This week sees the debut of Kenya’s first Netflix series, “Country Queen.”
The Kenyan drama series backed by the DW Akademie and financed by the German Federal Ministry for Economic Cooperation and Development will launch on the streaming platform on July 15. (BMZ).
Corruption, rural-urban differences, and women’s responsibilities in society are common DW Akademie topics. However, this time the narrative will be shown on a little screen.
Over the last five years, the organization has sponsored a team of outstanding filmmakers as they developed “Country Queen,” the first show of its type on Netflix for Kenya and the surrounding area.
The story centers on Akisa, a lady who left her community to start a new life in Nairobi, far away from her past.
However, when she is driven to return home to see her dying father, she discovers that an unscrupulous mining firm has found gold near the hamlet where she grew up. Trapped between two worlds, she must face her history and choose what is most essential.
“Our nation is at a crucial political, social, and economic transitioning period,” said director Vincent Mbaya. “Country Queen’s plot is contemporary and significant.”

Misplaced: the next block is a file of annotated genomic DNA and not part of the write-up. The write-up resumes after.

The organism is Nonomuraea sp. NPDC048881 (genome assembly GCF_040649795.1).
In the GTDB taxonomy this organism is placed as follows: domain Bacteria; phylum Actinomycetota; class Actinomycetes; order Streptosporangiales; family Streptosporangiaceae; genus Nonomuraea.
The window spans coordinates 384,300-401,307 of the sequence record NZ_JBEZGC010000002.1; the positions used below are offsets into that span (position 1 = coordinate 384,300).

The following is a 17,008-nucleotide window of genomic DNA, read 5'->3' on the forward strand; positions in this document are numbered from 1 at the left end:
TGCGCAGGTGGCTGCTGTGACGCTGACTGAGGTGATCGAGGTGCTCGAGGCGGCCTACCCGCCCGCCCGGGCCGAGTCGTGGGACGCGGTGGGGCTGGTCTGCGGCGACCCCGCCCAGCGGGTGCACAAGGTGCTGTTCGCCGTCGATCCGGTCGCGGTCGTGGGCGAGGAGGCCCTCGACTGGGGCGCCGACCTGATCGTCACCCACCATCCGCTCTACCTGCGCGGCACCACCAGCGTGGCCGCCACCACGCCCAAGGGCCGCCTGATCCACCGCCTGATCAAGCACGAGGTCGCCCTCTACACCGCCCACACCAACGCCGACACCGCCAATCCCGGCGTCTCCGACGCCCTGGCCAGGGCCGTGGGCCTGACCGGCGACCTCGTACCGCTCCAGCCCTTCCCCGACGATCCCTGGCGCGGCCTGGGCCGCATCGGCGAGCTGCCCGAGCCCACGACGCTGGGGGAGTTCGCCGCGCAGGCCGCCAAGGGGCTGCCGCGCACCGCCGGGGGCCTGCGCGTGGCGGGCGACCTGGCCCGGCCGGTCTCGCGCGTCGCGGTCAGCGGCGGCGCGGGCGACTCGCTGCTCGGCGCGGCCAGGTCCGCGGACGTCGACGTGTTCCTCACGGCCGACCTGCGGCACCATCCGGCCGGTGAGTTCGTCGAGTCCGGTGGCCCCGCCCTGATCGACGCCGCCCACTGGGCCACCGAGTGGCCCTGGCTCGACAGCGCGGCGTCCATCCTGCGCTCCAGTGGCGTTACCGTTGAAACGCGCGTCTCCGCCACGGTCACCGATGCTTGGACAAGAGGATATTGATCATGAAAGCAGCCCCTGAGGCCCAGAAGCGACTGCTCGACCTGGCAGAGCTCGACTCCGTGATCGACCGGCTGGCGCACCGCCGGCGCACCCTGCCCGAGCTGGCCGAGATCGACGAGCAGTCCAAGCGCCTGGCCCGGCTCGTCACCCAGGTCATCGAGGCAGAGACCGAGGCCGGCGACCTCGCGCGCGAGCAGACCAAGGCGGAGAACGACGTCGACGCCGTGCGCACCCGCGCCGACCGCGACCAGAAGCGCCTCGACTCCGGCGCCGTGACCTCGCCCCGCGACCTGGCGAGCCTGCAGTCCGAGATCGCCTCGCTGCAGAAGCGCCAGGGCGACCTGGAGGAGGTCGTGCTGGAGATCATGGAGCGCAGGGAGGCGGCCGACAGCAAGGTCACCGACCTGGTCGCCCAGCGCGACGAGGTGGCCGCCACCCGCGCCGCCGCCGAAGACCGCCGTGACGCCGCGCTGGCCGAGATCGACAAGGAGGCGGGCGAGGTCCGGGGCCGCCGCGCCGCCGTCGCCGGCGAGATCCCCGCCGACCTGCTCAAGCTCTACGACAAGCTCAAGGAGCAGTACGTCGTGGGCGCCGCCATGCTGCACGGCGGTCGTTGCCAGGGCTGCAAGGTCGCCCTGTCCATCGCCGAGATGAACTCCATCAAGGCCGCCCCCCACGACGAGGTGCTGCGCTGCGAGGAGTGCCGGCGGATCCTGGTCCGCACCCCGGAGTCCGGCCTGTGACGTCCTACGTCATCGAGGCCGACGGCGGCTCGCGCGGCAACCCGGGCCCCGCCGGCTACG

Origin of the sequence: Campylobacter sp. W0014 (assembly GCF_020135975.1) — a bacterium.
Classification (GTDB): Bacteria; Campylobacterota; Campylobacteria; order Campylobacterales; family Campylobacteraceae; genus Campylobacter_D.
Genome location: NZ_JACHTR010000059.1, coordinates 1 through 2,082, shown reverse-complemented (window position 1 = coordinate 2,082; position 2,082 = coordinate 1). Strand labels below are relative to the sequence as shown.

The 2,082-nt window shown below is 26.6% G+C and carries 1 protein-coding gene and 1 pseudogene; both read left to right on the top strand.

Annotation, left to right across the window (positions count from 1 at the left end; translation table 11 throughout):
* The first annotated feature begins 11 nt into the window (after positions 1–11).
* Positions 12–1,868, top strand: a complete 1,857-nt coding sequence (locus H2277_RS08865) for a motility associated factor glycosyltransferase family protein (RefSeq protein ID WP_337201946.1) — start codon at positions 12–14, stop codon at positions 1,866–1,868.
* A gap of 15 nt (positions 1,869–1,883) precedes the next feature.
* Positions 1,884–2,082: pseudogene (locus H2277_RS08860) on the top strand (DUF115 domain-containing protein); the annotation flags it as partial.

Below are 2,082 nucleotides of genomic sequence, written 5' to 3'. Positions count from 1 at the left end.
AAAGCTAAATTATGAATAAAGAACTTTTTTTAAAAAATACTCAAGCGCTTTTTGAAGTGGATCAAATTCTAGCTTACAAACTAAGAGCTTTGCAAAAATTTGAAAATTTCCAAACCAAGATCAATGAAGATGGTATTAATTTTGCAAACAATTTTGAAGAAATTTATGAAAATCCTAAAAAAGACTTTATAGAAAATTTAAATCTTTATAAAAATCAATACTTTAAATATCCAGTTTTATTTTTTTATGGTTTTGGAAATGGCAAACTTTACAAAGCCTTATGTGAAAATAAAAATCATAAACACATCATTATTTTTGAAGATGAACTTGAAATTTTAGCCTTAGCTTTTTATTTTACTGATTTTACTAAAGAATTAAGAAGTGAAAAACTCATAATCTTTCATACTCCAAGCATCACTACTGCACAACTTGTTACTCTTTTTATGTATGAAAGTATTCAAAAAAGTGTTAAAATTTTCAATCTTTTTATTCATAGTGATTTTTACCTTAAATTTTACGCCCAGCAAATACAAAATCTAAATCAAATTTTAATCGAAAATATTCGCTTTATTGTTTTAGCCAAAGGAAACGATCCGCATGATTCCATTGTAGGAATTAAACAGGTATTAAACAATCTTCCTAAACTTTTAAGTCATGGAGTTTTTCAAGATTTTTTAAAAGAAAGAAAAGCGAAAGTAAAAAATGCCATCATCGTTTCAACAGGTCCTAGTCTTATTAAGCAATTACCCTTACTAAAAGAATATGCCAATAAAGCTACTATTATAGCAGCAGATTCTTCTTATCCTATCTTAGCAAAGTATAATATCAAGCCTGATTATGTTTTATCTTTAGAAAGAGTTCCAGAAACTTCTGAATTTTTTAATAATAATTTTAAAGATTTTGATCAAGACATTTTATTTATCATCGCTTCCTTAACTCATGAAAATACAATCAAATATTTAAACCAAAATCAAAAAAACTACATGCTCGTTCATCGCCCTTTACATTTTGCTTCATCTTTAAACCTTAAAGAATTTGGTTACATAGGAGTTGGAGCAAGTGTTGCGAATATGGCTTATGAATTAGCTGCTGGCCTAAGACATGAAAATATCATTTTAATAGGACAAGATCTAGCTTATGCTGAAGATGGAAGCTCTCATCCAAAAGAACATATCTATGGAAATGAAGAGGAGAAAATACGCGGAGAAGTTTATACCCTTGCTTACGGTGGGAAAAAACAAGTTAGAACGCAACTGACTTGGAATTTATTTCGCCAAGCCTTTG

In 2017, at a workshop conducted by Good Karma Fiction and funded by DW Akademie, Kenyan filmmakers conceptualized and started developing the tale. “Country Queen” started to take form as a result of this first encounter. A year later, the BMZ provided funding for the pilot, which was created by Good Karma Fiction.
During pre-production and production, the initiative supported capacity building by conducting training at all levels of filmmaking, including acting, directing, camera, and makeup.
“Thanks to ‘Country Queen,’ the Kenyan television and film industry has much more highly professional participants,” stated producer Ravi Kumar.
More than 160 actors and crew members recorded six episodes for the series’ first season.
The quality of their work on the pilot also piqued the attention of Netflix, who decided to co-produce and distribute the series, achieving the second objective of the project, which was to raise the profile of Kenya’s creative industry.
This is a very innovative strategy for DW Akademie, but it is consistent with the organization’s mission to promote media and media creators in the area.
“We want to promote true African narratives that encourage us to alter our perceptions and think creatively. The African creative industry plays a vital role in advancing freedom of speech on the continent “Natascha Schwanke, Director of Media Development, said.
The 15th of July marks the restricted global release, omitting Germany, Austria, Switzerland, and France. In October, Arte will issue a second version for these nations.
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